As I said before, though, that’s not meant to be an excuse: I’m not suggesting that banter isn’t ‘really’ sexist or damaging to women. On the contrary, I’m trying to suggest that it’s more damaging than most critical discussions acknowledge. Banter is not just what commentators on the Trump tape have mostly treated it as–a window into the mind of an individual sexist or misogynist. It’s a ritualised social practice which contributes to the maintenance of structural sexual inequality. This effect does not depend on what the individuals involved ‘really think’ about women. (I have examples of both sexist and homophobic banter where I’m certain that what some speakers say is not what they really think, because they’re gay and everyone involved knows that.) It’s more a case of ‘all that’s needed for evil to flourish is for good men to go along with it for the lolz’. […]
I said earlier that when Trump and his companions on the bus talked about women, the women were not the real point: they were like the fish in a fishing story or the faceless enemy in a war story. But that wasn’t meant to be a consoling thought (‘don’t worry, women, it’s nothing personal, they’re just bonding with each other by talking trash about you’). When you talk about people it SHOULD be personal–it should involve the recognition of the other as a human being with human feelings like your own. Heterosexual banter is one of the practices that teach men to withhold that recognition from women, treating them as objects rather than persons.
Reflections in Black: A History of Black Photographers 1840 to the Present (
“Reflections in Black, the first comprehensive history of black photographers, is a groundbreaking pictorial collection of African American life. Featuring the work of undisputed masters such as James VanDerZee, Gordon Parks, and Carrie Mae Weems among dozens of others, this book is a refutation of the gross caricature of black life that many mainstream photographers have manifested by continually emphasizing poverty over family, despair over hope.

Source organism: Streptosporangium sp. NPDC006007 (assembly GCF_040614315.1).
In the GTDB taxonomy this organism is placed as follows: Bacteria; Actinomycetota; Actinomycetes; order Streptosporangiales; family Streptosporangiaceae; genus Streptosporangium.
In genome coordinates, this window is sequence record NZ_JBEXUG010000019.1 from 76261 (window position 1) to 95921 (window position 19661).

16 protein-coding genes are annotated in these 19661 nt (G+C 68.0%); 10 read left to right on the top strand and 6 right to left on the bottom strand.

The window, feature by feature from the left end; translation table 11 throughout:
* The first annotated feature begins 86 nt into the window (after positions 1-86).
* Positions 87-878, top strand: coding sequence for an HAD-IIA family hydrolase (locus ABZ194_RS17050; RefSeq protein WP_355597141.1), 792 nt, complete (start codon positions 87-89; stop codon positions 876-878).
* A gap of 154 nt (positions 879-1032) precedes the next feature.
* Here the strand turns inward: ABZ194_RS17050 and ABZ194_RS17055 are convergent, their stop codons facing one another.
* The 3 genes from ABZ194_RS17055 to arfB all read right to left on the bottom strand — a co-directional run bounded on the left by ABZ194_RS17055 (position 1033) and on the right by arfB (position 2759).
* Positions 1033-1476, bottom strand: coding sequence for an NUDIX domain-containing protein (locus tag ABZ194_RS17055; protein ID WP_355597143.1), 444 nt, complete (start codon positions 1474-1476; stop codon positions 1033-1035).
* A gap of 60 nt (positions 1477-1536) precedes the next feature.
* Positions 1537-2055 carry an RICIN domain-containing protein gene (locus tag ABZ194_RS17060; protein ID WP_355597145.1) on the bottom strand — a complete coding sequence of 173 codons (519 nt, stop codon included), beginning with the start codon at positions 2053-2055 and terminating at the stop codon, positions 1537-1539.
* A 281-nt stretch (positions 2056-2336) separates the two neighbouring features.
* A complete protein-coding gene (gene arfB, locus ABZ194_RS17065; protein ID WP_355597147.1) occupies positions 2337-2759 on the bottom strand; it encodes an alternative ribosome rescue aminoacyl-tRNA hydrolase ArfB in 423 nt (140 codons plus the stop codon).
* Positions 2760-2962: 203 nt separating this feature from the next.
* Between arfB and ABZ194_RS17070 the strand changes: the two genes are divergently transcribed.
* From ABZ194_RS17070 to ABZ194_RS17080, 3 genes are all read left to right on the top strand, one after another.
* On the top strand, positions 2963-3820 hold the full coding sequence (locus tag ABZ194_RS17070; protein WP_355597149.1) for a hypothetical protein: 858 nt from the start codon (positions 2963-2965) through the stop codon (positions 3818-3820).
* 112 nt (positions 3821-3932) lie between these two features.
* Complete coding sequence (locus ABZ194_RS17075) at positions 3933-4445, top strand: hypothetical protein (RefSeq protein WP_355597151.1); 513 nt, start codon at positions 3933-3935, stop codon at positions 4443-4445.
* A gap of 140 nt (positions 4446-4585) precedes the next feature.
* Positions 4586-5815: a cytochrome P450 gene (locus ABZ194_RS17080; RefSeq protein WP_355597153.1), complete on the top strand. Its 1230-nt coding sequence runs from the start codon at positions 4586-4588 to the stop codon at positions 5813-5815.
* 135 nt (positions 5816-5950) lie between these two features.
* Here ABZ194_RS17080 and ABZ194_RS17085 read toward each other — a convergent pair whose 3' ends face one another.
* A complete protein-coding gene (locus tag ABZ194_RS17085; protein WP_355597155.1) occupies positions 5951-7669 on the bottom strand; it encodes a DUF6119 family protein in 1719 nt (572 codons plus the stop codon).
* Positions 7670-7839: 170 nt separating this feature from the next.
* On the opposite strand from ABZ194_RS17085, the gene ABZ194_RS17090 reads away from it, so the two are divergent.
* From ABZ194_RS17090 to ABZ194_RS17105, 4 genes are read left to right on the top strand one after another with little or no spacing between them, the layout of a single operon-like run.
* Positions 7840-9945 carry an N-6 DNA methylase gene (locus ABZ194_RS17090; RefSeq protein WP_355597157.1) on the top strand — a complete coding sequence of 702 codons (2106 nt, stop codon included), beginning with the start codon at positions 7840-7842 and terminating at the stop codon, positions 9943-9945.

Nearly 600 images offer rich, moving glimpses of everyday black life, from slavery to the Great Migration to contemporary suburban life, including rare antebellum daguerrotypes, photojournalism of the civil rights era, and multimedia portraits of middle-class families.
A work so significant that it has the power to reconfigure our conception of American history itself, Reflections in Black demands to be included in every American family’s library as an essential part of our heritage. A Los Angeles Times and Washington Post Book World Best Book of 2000, and a Good Morning, America best gift book of 2000. 600 duotone photographs, 32 pages of color.”
Photographer and curator Deborah Willis has essentially spent her career examining the visual representation of African Americans. After being awarded a MacArthur “genius” grant in 2000 for her “investigation and recovery of the legacy of African-American photography,” she published “Reflections in Black: A History of Black Photographers 1840 to the Present.” The 2002 book was the inspiration for the documentary “Through a Lens Darkly: Black Photographers and the Emergence of a People,” which is screening at the Film Forum in New York through Sept. 16. Willis, chair of the Department of Photography & Imaging at the Tisch School of the Arts at New York University, is a co-producer of the film.